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Bureaucrats Will Never Achieve EHR Interoperability


The kind of EHR interoperability envisioned by vendors and regulators will never be achieved and is not practical for healthcare.

Interoperability (interop) means different things to different people depending on their technical knowledge, background, and objectives. The most common definitions relate to the (relatively) instantaneous transfers between geographically separated locations. I’ll call this spatial interop. Depending on your circumstances, spatial interop may be critical or irrelevant. It may, for example, be more important to ensure continued access to information you have gathered as time passes. I’ll call this temporal interop. To meet my needs as a physician, I find spatial interop to be trivial. The real challenges are posed by the continuous and rapid changes to the underlying technology that have the effect of making today’s information inaccessible in the future.

First, let’s consider spatial interop. I want access to records of care the patient received in the past with minimum time and effort. In the old days (before EHR), I knew how to do this. It involved using the phone, the fax machine, and sometimes, the mail. I have even gotten the access I needed by driving to another facility and reviewing the records.

Then there is temporal Interop. Apparently many physicians would like to switch products. Will they be able to migrate the contents of an existing EHR to a new one? This should be the first question you ask an EHR vendor but it is rarely asked until it’s too late. In my experience, physicians that have expected to preserve their records during a migration have been seriously disappointed. Some have ended up losing everything.  If you don’t think this a problem, try to open a Word or PowerPoint document from the early 90s in the latest Microsoft apps. Neither Microsoft, Apple nor your EHR vendor have any real interest in you and your data. Their interest is to lock you into their ecosystem. Just look at the ELUAs (End User License Agreement), e.g. “ITUNES TERMS AND CONDITIONS: The Graphic Novel” instead [].

Practitioners trust their vendors to provide both types of interop, but that trust is misplaced. Vendors have even less incentive to facilitate an exodus from their product than ensuring it interoperates spatially (with other vendor’s products). Not only don't practitioners and patient care really matter to vendors, they don’t really matter to federal regulators either. The regulatory definition of interop is that it takes place between machines, not between people.

When interop works, look below the surface you will discover a simple standard. For  example:

• All U.S. drivers drive on the right.

• Every car that uses unleaded is built with a filler opening that matches the diameter of the pump nozzle. Leaded gas and diesel nozzles don’t fit.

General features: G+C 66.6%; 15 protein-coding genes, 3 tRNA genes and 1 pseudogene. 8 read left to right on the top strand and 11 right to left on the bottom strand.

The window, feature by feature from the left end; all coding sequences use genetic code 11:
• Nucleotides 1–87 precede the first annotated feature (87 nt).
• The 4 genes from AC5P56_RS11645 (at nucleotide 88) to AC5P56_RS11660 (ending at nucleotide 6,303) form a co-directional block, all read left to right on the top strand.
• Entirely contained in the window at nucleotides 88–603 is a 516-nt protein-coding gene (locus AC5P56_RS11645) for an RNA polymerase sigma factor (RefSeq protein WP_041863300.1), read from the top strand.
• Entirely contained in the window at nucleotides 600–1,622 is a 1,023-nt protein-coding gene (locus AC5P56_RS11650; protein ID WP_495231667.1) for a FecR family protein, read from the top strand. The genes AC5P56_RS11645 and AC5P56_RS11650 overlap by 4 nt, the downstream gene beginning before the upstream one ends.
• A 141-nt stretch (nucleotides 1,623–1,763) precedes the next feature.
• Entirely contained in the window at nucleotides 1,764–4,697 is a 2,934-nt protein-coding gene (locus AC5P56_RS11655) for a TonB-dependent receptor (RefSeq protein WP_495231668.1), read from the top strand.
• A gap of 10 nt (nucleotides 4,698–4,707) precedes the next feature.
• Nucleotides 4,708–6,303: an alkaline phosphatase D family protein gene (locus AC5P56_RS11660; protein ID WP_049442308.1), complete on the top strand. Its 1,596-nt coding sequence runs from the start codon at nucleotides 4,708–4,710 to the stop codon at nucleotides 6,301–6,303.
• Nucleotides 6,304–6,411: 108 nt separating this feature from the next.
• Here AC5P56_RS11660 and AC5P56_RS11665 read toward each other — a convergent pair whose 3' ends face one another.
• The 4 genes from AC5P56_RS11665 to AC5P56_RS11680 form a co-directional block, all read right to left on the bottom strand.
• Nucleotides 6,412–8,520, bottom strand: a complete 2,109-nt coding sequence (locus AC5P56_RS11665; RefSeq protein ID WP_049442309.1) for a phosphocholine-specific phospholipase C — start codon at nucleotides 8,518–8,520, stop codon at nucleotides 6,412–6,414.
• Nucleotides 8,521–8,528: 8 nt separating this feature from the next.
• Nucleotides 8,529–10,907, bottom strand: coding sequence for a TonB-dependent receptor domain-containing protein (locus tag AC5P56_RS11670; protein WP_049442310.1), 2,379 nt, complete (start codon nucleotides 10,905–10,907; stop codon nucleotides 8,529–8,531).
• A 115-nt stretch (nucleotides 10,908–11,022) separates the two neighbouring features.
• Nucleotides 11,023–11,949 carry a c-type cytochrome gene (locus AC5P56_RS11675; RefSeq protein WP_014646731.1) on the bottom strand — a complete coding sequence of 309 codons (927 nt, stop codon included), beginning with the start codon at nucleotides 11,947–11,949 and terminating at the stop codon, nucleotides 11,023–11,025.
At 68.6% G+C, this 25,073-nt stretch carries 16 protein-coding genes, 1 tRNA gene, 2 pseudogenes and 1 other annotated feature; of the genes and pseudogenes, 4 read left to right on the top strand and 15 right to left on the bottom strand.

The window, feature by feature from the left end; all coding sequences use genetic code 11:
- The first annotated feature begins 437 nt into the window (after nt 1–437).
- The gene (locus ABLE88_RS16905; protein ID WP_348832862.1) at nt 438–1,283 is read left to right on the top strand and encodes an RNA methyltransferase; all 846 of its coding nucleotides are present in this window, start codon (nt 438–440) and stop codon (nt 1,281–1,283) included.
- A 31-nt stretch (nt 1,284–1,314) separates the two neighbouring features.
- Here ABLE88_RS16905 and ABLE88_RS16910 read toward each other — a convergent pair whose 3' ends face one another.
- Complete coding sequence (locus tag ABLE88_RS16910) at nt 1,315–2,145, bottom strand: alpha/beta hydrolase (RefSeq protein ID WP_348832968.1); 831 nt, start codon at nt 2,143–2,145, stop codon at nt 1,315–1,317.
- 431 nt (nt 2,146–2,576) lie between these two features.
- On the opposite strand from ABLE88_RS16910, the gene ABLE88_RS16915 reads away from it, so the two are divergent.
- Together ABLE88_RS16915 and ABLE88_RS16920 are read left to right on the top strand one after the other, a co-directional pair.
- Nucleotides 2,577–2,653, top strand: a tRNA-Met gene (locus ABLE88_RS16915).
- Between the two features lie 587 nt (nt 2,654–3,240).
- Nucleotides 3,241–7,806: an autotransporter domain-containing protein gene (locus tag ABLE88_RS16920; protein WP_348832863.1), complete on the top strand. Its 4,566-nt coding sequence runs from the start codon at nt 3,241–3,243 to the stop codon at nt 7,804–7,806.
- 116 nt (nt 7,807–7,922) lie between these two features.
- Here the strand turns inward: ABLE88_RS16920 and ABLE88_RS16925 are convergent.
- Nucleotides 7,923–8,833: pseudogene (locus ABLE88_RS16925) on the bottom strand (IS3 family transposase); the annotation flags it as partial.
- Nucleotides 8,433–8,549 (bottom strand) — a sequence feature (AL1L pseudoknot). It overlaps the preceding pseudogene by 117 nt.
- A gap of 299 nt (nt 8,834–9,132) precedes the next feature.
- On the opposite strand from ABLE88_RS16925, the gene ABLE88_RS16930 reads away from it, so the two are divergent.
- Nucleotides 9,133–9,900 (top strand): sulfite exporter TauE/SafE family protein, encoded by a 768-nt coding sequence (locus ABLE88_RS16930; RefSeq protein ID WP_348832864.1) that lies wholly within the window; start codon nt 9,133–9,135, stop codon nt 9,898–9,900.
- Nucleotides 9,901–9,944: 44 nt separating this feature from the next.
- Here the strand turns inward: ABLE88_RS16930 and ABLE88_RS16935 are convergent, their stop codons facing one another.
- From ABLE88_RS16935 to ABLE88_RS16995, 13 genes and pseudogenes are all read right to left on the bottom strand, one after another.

• In the U.S., 15 amp 110 volt AC outlets all use the same pattern and appliances that draw 15 amps or less use a matching plug. There are other patterns for other voltages and higher currents.

• Virtually all email messages conform to RFC 2822, the Internet Message Format.

• PCs have expanded because IBM made a simple electrical “bus,” an interconnect scheme that allows add-on cards to be plugged in, part of its original design. The bus has a simple specification. When IBM tried a second time with the Micro-Channel bus, it flopped; the specification was too complicated and expensive to implement.

What do these successful standards have in common that correlates with their success? They define a simple structure (like drawing a line down the middle of the road or the diameter of a fuel nozzle). The Internet Message Format specifies how to delineate those portions of the mail message that carry the sender, recipient, subject, etc. They don’t specify who the recipient is, only how to flag it so that the email server can find the address. These standards work because they are “content agnostic.” They can applied widely and readily accommodate new content and, new content doesn’t invalidate existing content so no “conversion” is required every time new is introduced.

Simple structure-based standards can be defined, agreed, put to use, and then “put to bed” so to speak. When this has been accomplished, the foundation for interop is laid. You can bring a British car into the US and it’s your problem how to figure out how to drive it on the right.

Healthcare standards concentrate on defining specific content, creating more problems than it solves:

• Not everyone needs or cares about the same elements.

• Even if they do, their system may not contain them.

• Even if they do, the meaning is not guaranteed to be consistent.

• The process of adding content items to a standard is so laborious that all of the “essential” items have not yet (after 25 years) been addressed.

• Had they been, many would be obsolete and irrelevant by now.

• Tomorrow will bring with it new ideas, changed agendas, and the need for elements that were never dreamed of before.

The job specifying the content can NEVER be finished. The kind of interop envisioned by bureaucrats, finance types, and regulators that depends on specific data element will NEVER be achieved. Their fixation on data elements is interfering with achieving the kind of practical interop that physicians need - the ability to access the patient’s medical records. I’ve said this before and I’ll keep saying it until people get the message.

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